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Water bath is more efficient than hot air oven at thermal inactivation of coronavirus



Thermal inactivation is a conventional and effective method of eliminating the infectivity of pathogens from specimens in clinical and biological laboratories, and reducing the risk of occupational exposure and environmental contamination. During the COVID-19 pandemic, specimens from patients and potentially infected individuals were heat treated and processed under BSL-2 conditions in a safe, cost-effective, and timely manner. The temperature and duration of heat treatment are optimized and standardized in the protocol according to the susceptibility of the pathogen and the impact on the integrity of the specimens, but the heating device is often undefined. Devices and medium transferring the thermal energy vary in heating rate, specific heat capacity, and conductivity, resulting in variations in efficiency and inactivation outcome that may compromise biosafety and downstream biological assays.


We evaluated the water bath and hot air oven in terms of pathogen inactivation efficiency, which are the most commonly used inactivation devices in hospitals and biological laboratories. By evaluating the temperature equilibrium and viral titer elimination under various conditions, we studied the devices and their inactivation outcomes under identical treatment protocol, and to analyzed the factors, such as energy conductivity, specific heat capacity, and heating rate, underlying the inactivation efficiencies.


We compared thermal inactivation of coronavirus using different devices, and have found that the water bath was more efficient at reducing infectivity, with higher heat transfer and thermal equilibration than a forced hot air oven. In addition to the efficiency, the water bath showed relative consistency in temperature equilibration of samples of different volumes, reduced the need for prolonged heating, and eliminated the risk of pathogen spread by forced airflow.


Our data support the proposal to define the heating device in the thermal inactivation protocol and in the specimen management policy.


Specimen from patients and healthy volunteers often carry, or are contaminated with, known and unknown pathogens. A large number of victims acquired hepatitis and immunodeficiency syndrome through contaminated needle injections, blood transfusions, or dialysis before the implementation of mandatory screening for the respective viral pathogens in medical practices [1, 2]. Laboratory staffs who processing specimens occupationally became exposed to infectious agents and acquired infections through accidental contact with pathogenic bacteria, viruses, parasites, and fungi [3, 4]. The pathogens in medical waste without inactivation or sterilization could persist in the environment for an extended period of time and posed a threat to public health [5, 6]. During the pandemic of COVID-19, WHO and other authorities established guidelines for the processing of specimens and disposal of medical wastes to reduce the risk of exposure of hospital staff and the public to SARS-CoV-2 [7, 8]. Inactivation of specimens has been a mandatory procedure to protect hospital staff and the environment from contamination and spread of pathogens.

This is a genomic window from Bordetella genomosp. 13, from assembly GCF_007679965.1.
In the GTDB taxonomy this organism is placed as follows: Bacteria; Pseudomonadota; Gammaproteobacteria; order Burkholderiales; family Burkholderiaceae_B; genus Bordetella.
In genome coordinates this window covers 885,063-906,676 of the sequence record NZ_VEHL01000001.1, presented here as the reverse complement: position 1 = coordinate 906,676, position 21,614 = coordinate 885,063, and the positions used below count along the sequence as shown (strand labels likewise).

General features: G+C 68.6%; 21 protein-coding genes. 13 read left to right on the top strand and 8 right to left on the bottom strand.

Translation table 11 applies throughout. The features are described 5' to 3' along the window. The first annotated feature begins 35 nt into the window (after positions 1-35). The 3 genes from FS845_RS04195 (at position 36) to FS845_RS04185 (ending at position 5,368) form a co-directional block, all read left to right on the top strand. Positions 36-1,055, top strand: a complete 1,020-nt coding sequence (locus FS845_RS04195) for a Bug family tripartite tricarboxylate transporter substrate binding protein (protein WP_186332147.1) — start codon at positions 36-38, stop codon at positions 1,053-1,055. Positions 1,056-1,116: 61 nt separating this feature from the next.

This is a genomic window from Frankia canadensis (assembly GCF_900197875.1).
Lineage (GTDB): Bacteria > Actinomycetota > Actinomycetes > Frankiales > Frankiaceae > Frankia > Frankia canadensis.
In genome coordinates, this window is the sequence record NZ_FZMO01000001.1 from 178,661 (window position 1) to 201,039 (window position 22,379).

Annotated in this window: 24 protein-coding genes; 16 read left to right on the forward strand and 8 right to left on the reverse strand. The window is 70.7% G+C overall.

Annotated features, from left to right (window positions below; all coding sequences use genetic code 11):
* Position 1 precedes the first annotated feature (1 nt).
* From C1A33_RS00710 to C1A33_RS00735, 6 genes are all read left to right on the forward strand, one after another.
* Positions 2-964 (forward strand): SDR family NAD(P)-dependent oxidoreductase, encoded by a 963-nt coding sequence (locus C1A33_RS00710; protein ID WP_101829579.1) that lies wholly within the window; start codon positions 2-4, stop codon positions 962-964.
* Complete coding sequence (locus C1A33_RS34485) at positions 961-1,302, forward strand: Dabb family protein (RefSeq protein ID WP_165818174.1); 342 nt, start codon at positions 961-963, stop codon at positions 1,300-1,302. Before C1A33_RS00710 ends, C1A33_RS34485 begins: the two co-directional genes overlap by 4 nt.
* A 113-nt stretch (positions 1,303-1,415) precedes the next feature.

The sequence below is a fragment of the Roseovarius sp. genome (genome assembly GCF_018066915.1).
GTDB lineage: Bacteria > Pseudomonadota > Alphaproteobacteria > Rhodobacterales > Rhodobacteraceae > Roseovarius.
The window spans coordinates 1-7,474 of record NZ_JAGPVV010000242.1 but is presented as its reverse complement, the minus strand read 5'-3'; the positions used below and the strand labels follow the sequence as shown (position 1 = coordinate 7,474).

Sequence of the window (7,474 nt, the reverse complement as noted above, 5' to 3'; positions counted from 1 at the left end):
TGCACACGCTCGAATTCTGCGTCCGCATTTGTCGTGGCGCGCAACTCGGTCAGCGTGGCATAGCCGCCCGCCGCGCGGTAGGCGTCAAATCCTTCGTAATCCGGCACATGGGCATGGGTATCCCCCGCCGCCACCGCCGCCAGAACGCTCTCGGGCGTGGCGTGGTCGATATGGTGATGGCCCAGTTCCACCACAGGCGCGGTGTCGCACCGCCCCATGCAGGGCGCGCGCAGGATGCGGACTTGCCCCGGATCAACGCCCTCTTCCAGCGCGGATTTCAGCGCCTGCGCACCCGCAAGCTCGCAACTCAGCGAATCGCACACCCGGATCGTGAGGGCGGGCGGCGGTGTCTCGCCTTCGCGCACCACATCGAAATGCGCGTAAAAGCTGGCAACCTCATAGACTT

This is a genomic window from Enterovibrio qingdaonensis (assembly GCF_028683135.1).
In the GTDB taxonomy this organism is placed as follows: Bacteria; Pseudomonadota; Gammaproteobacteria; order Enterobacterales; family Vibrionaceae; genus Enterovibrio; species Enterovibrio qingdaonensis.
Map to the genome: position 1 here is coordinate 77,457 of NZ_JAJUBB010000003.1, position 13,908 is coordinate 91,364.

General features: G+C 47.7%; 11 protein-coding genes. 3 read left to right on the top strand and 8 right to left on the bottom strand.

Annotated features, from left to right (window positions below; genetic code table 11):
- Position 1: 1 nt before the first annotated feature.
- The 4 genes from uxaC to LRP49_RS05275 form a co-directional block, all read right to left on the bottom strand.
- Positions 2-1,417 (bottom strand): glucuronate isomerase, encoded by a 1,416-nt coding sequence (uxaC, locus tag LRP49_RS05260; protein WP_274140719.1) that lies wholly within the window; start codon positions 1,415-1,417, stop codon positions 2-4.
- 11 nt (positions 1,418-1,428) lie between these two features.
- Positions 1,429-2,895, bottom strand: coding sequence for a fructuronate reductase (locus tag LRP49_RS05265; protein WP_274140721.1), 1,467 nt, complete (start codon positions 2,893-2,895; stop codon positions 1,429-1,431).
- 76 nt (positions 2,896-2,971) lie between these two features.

Various methods are recommended to inactivate pathogens in specimens, including chemical and physical, depending on the convenience, effectiveness, and compatibility with downstream biological processing. For example, formaldehyde was commonly used to eliminate pathogen infectivity while preserving cell morphology, which was often recommended for pathological and morphological diagnostics [9]. However, formaldehyde potentially altered protein structure, and was not recommended for diagnostic purposes depending on the nature of protein [10]. Detergents and Trizol were commonly used for inactivation and nucleic acid extraction, but had to be removed from samples to minimize the impact on downstream processing [11]. Chemical inactivation, such as fixation and denaturation, was not preferred for samples for immunological and nucleic acid based diagnostics because of the potential alteration of the antigenic epitopes critical for immunoassays and fragmentation of nucleic acids for polymerase chain reaction [12]. Physical inactivation mainly uses radiation and thermal energy to eliminate pathogen infectivity. Ultraviolet radiation has been used to inactivate viruses by altering viral protein structure and nucleic acids, but required considerable protection from occupational exposure, optimization of dose and exposure time [13], and the effectiveness was negated by the presence of protein in the sample [14]. Gamma irradiation has been used to inactivate a variety of pathogens. However, the accessibility, cost, and potential radioactive hazard limit its application. Thermal inactivation is the most convenient, cost-effective, and effective approach applicable to a variety of samples, such as plasma, urine, feces, nasopharyngeal, and oropharyngeal samples for serological, immunological and biochemical analysis and pathogen identification. Thermal energy denatures nucleic acids and randomly alters the structure and conformation of proteins, preventing attachment, fusion, and replication of pathogens and impairing the infectivity [15, 16], and has been used to inactivate various pathogens including viruses, bacteria, and fungi [17,18,19]. Thermal energy can also inactivate enzymes, denature protein structure, alter bioactivity, and oxidize molecules critical to diagnostics. Excessive energy could lead to false test results, particularly in samples with trace amounts of target biomarkers [20]. Although it is the most common approach to reduce pathogen infectivity with limited impact on the sample [15, 21, 22], thermal inactivation needs to be optimized to balance pathogen inactivation and sample integrity.